Rare Book Monthly

Book Catalogue Reviews - September - 2015 Issue

Diversity and the Unusual from W. C. Baker's First Catalogue

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Catalog One from W. C. Baker.

This month we review the first catalogue from W. C. Baker Rare Books and Ephemera. Last month we wrote about Will Baker's return to full-time bookselling from the Pittsburgh-Cleveland area (click here). This month we take a look at Baker's first catalogue, appropriately titled Catalog One. Baker describes it as "a selection of unusual printed and manuscript works relating to magic, medicine, museums, religion, science, the stage, and other diverse subjects." What we find is indeed a diverse selection of works, with many of them at least bordering on the unusual. Here are a few samples.

 

Thomas Paine was one of America's founders, his Common Sense being an inspiration for the revolution that set the nation free. And yet, by the end of his life, Paine was a pariah in the land he helped free, no one even willing to accept his body for burial. Such was the dark side of religion. The cause of Paine's fall was his unwillingness to accept revealed religion, the Bible, Christianity. Most considered Paine an atheist, though this was not accurate. He was more a Deist, a believer in one God who believed that God's nature could be understood through reason, not books or words uttered by man. By the middle of the 19th century, some were calling to rehabilitate Paine, considering him a good man, even if mistaken in some beliefs. Attempts at rehabilitation fell hand in hand with the spiritualist movement centered in mid-century Rochester, New York, in this book by Charles Hammond, a Universalist minister who became a spiritual medium: Light from the Spirit World. The Pilgrimage of Thomas Paine, and Others, to the Seventh Circle of the Spirit World, published in 1852. Hammond allegedly spoke with the deceased Paine and others, and listened in on their conversations. What we find is that Paine is now doing well in the after-world, despite his prior beliefs that many thought would condemn him to Hell. Sure, Paine made some mistakes on Earth – who hasn't? - but where he was mistaken, he acknowledges his errors, and all's well that ends well. This conclusion is certainly consistent with Hammond's Universalist faith, and hopefully all has ended well for this great American patriot, but one suspects Hammond's conversations with Paine were more in his imagination than in the world of spirits. Item 31. Priced at $300.

 

While Paine had few takers for his radical thoughts, the religion of America's Puritan founders had swung decidedly more liberal at the end of the 18th century, breaking off into Unitarian and Congregationalist wings. Even the more traditional Congregationalists had become too liberal for some, and a more orthodox wing at Harvard broke away to found Andover Seminary. Item 4 is an attack on this group in an 1826 broadside from Boston headed The Moloch of Orthodoxy. The "Moloch of Orthodoxy" is the the writer's description of the breakaway group's vision of God. The writer describes this orthodox God as "delighting in the eternal damnation of myriads of human beings and to glut his devilish appetite, has fore-ordained from all eternity, that a certain number of the human race shall writhe and gnash their teeth in eternal agonies, plunged in a burning pool of liquid fire; and not because they were more wicked than the rest of mankind, but because it is his SOVEREIGN WILL." $750.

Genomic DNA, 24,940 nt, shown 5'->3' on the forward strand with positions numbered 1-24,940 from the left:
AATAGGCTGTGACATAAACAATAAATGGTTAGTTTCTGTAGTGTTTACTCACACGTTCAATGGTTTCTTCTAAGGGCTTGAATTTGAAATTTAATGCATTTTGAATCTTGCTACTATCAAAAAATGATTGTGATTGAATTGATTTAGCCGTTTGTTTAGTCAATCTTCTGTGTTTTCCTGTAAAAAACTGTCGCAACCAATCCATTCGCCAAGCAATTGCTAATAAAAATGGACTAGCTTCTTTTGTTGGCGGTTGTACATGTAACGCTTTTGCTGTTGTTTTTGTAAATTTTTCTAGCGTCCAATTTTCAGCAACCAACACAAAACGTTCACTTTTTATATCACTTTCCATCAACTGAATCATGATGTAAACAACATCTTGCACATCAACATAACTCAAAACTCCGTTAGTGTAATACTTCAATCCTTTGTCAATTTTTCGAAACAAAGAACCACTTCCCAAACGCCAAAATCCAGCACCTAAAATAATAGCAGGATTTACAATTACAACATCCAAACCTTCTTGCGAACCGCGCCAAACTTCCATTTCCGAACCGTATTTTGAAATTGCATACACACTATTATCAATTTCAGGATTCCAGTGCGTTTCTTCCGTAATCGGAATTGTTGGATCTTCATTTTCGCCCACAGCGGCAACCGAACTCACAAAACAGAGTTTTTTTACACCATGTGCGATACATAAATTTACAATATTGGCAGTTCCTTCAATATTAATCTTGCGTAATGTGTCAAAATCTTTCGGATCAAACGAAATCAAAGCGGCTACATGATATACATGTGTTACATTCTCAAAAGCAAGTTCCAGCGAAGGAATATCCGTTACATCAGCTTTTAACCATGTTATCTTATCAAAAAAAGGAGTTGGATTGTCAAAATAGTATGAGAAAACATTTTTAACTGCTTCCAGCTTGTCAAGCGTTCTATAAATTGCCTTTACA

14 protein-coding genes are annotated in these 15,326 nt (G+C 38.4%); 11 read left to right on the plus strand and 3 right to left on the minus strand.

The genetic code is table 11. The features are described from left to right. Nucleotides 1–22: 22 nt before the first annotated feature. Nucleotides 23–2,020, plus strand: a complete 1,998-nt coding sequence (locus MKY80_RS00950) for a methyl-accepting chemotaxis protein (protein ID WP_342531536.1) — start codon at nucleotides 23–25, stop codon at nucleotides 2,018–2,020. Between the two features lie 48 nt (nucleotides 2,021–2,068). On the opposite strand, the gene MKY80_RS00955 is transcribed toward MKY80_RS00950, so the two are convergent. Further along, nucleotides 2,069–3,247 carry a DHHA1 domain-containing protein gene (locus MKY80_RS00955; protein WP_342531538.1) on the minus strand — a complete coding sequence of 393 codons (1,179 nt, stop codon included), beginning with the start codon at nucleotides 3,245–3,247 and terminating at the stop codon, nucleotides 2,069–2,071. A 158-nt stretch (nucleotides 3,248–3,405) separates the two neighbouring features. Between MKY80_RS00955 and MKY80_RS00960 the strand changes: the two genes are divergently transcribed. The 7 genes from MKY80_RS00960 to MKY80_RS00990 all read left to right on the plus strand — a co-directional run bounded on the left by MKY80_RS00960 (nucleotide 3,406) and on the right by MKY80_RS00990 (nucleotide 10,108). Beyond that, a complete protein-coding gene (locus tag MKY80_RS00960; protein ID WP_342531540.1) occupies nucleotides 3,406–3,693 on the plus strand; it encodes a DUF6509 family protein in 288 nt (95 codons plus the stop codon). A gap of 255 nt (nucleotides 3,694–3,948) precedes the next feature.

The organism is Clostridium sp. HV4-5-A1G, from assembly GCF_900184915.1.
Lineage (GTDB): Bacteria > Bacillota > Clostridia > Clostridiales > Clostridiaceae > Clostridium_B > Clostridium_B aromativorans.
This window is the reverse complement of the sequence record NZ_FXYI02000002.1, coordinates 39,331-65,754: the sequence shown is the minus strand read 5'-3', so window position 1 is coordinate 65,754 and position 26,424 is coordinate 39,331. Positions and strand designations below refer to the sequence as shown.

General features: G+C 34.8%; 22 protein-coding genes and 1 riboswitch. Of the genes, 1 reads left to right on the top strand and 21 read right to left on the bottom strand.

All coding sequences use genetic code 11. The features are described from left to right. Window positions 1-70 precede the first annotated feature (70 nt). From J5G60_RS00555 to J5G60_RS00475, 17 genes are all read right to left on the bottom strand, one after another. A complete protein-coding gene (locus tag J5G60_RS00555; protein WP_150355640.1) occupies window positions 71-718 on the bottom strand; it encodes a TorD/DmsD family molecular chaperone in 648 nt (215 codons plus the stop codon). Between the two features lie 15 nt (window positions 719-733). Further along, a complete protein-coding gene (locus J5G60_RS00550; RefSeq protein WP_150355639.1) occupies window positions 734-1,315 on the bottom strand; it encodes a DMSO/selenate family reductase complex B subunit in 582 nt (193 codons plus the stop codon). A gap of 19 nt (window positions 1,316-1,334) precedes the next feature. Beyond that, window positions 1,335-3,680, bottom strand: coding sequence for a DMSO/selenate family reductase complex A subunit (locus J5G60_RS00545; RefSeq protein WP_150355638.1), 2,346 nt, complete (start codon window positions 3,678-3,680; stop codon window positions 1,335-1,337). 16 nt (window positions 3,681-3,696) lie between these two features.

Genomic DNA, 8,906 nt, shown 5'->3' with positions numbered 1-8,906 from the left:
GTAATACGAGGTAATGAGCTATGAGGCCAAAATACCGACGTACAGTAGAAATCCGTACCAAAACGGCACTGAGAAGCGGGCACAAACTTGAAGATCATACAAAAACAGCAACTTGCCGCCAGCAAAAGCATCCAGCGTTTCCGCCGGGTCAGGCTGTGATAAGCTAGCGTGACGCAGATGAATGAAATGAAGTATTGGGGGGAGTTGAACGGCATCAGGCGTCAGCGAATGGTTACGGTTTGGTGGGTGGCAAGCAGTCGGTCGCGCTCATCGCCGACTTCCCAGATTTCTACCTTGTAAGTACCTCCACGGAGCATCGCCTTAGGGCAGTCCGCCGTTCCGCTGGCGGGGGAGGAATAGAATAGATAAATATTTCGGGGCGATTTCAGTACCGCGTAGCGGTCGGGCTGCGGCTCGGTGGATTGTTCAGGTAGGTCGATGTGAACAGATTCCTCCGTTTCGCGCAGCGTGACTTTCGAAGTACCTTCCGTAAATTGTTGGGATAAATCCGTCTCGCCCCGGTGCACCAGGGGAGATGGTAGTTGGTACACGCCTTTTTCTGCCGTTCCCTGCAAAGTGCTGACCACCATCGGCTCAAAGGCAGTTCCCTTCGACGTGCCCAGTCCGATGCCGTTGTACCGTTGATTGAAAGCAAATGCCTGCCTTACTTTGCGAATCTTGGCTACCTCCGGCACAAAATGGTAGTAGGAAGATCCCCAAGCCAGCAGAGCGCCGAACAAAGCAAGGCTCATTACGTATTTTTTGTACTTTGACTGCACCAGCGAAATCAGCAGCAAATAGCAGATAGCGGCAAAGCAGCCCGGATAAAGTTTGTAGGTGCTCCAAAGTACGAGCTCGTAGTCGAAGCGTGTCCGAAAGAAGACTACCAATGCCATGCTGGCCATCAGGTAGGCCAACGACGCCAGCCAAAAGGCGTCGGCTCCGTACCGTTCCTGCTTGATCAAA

This is all getting very heavy, so let's move to some lighter fare – Linus the Wonder Horse. Item 48 is a broadside promoting an exhibition of Linus, headed 15,000 People have seen Linus The Horse With the Long Mane and Tail! Long, indeed. The mane was 14 feet long with several feet dragging on the ground. It is a wonder the wonder horse wasn't constantly tripping over his mane. The hair on his tail extended 12 feet. Linus was supposedly descended from a breed known as the Oregon Long-Haired Wild Wonder Horses, though later historians believe they were the offspring of selective breeding, sort of like Clydesdales. Considering the showmanship of the day, one wonders whether Linus was faked, perhaps his mane filled with mane extensions, but it appears he was as hairy as represented. Perhaps the selective breeding had a downside, as it often does, as Linus died in 1894 at the age of just 10. There was a Linus II, but this broadside is for the original Linus, as it promoted an appearance in Maine in 1891 for the "Samson among Equines." You can find pictures of Linus and a few other Oregon Wonder Horses online, and if you want to remember the mane, you will have to view these pictures. Somehow in the ensuing years, the breed died out. $125.